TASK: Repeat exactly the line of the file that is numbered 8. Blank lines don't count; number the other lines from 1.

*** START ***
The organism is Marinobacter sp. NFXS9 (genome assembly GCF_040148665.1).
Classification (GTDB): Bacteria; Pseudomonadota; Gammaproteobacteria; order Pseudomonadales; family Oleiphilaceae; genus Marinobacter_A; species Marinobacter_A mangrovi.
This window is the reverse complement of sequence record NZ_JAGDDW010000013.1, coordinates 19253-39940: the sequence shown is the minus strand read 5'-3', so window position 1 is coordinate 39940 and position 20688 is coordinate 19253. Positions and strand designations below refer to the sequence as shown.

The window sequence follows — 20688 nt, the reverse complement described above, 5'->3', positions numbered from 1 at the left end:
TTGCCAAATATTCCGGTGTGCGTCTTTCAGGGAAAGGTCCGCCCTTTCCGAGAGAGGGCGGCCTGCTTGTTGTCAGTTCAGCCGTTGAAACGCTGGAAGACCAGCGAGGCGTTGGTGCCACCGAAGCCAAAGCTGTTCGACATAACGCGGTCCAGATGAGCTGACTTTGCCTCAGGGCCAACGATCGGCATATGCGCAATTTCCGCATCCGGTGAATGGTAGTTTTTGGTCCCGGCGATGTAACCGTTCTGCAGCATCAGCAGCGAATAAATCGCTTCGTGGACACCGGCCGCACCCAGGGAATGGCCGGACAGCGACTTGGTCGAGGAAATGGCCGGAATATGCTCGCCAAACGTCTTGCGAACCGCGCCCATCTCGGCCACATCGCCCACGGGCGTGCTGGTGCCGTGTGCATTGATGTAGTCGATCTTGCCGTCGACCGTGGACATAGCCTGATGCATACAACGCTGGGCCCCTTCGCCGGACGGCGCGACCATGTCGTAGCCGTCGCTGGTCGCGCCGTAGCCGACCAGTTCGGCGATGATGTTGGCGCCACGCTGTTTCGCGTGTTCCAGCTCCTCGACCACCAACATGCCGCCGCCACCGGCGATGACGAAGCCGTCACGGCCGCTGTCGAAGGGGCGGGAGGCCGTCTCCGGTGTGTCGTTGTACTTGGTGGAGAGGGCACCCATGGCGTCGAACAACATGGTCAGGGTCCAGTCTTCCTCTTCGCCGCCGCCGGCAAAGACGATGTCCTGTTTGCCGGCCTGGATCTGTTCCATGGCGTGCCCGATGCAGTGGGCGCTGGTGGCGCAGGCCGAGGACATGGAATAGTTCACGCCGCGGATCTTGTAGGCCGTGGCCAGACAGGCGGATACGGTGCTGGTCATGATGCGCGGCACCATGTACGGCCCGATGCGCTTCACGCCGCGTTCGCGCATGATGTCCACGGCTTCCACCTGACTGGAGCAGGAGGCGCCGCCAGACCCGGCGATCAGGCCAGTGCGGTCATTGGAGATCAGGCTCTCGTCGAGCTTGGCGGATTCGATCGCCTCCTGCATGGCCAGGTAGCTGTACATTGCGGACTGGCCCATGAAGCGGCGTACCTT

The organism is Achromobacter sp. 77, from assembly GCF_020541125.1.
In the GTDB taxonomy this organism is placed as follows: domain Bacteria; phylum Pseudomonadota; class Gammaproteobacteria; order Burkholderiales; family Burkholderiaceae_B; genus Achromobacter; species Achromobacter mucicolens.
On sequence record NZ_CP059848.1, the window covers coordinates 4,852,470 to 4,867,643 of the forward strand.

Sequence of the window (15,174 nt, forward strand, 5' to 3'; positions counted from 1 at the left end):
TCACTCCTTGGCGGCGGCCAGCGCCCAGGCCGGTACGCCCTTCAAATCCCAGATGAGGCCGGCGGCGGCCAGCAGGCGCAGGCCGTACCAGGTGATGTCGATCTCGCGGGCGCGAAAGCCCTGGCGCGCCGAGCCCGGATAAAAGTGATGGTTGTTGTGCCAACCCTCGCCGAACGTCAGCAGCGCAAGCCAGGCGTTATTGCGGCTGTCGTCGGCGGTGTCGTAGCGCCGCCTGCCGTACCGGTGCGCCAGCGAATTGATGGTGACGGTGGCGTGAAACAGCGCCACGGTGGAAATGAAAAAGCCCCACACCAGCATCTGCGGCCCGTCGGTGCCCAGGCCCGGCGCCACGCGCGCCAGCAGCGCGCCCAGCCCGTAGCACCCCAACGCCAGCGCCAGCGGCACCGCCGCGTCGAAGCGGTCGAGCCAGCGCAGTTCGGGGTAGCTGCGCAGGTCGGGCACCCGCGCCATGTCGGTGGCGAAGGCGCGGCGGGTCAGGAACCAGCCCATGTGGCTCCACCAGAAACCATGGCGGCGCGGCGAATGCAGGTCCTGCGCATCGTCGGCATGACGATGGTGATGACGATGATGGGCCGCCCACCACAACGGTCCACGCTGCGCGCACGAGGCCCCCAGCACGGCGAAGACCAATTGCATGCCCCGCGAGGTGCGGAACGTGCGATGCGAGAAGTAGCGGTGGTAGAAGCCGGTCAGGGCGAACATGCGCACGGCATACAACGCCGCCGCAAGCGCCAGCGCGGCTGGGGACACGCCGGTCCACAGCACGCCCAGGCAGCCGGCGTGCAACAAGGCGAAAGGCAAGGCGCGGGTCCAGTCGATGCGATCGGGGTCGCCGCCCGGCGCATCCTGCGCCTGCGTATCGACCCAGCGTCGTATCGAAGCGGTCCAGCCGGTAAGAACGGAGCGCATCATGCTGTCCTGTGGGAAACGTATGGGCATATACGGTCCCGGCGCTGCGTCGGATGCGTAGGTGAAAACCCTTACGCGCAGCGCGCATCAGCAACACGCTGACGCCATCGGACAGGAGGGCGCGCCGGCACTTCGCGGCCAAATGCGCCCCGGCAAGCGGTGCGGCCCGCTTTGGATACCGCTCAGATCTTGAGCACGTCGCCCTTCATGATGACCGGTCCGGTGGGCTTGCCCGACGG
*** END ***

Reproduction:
On sequence record NZ_CP059848.1, the window covers coordinates 4,852,470 to 4,867,643 of the forward strand.